• Offered by ANU Law School
  • ANU College ANU College of Law
  • Course subject Laws
  • Areas of interest Law
  • Academic career UGRD
  • Mode of delivery Online or In Person
  • Co-taught Course

Intellectual property may be thought of as different forms of legal rights over creativity or innovation. Within Australia, the main forms of intellectual property protected, and the focus of this course, are statutory rights relating to Copyright, Patents, Designs and Trade Marks, as well as rights relating to confidentiality and unfair competition. Intellectual Property is also a major global concern, with complex interrelationships between the different forms of intellectual property, treaty law and the process of reform of those rights. In doing so, this course will provide opportunities for students to explore key policy themes: the globalisation of trade; the rise of information technology; the scientific revolutions in agriculture, medicine and biotechnology; the development of personality rights; enrichment of a Creative Commons; and the protection of traditional knowledge and culture. Intellectual Property is an incredibly dynamic and controversial area of law. Being able to sift through the commentary and recent developments to gauge their effect is vital. This course will therefore also attempt to ensure students are equipped to understand and respond to changes in intellectual property and able to contribute to the process of reform.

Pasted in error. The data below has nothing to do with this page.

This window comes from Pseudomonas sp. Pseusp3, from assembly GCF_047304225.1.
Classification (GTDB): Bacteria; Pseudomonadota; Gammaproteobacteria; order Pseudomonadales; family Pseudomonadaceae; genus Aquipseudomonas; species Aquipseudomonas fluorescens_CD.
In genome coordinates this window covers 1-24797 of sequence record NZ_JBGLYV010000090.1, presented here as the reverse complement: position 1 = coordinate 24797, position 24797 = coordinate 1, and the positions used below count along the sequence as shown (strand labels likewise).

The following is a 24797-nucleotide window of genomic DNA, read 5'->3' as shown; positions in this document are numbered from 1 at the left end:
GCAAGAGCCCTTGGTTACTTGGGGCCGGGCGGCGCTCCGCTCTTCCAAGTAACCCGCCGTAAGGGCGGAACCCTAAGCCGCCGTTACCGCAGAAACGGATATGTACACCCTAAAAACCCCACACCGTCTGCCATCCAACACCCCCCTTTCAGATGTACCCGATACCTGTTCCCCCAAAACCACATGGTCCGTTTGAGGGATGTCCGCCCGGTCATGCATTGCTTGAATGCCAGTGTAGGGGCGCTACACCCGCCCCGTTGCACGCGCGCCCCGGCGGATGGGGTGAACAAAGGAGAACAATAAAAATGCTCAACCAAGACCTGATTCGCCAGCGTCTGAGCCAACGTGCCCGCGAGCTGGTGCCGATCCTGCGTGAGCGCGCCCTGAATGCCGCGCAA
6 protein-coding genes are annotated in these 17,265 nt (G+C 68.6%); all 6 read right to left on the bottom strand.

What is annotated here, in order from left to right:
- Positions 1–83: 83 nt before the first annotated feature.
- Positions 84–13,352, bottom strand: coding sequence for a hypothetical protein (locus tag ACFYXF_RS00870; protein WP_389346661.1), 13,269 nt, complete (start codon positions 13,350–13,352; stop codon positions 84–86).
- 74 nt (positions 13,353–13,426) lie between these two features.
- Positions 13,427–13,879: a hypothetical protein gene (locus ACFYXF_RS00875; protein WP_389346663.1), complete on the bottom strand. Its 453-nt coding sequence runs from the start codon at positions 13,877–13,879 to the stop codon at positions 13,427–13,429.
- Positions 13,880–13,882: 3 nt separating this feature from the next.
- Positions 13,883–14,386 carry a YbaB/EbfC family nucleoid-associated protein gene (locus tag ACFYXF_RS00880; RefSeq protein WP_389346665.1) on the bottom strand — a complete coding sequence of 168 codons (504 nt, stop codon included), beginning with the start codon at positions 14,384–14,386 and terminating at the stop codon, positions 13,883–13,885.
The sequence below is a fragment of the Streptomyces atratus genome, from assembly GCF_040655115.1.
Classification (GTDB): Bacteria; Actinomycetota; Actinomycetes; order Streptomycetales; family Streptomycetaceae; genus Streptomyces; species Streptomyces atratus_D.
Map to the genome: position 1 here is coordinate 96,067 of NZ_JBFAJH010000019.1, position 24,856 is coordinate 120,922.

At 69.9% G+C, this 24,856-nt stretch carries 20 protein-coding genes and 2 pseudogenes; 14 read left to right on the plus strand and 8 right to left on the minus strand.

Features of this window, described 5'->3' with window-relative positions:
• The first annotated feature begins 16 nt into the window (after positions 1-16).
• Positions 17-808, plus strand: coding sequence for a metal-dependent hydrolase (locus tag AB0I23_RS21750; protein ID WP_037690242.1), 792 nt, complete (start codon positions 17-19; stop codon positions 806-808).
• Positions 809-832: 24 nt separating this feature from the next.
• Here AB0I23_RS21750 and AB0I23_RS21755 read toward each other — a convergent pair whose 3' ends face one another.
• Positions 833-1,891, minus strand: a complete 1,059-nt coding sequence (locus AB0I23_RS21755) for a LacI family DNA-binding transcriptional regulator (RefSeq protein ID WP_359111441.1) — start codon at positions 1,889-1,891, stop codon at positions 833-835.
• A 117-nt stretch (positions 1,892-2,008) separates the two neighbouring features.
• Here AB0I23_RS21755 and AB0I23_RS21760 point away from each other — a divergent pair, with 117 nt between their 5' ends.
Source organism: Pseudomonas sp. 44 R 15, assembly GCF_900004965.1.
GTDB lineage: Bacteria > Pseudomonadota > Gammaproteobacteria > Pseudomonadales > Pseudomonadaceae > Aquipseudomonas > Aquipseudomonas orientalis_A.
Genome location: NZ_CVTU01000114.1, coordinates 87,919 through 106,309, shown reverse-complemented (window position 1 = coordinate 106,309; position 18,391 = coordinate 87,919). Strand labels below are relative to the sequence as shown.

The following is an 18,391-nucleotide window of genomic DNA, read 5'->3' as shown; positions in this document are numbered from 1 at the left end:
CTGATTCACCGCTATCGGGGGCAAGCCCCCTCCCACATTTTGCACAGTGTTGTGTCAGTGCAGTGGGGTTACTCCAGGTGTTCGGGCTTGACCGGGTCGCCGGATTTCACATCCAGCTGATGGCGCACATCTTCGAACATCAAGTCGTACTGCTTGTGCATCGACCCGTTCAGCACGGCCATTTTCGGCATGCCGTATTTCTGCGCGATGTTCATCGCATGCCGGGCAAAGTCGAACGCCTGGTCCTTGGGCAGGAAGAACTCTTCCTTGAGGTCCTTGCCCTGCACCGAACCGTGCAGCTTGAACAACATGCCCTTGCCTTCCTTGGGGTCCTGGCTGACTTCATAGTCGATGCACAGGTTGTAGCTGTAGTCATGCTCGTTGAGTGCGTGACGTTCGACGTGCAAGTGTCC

Learning Outcomes

Upon successful completion, students will have the knowledge and skills to:

  1. recognise, explain and apply the fundamental legal principles relating to confidential information, copyright, patents, designs, trademarks and unfair competition;
  2. identify, define, analyse and apply principles of law relating to each of these areas of intellectual property to solve complex intellectual property problems;
  3. outline and summarise the legal, practical and theoretical need to ensure that intellectual property rights remain valid and enforceable;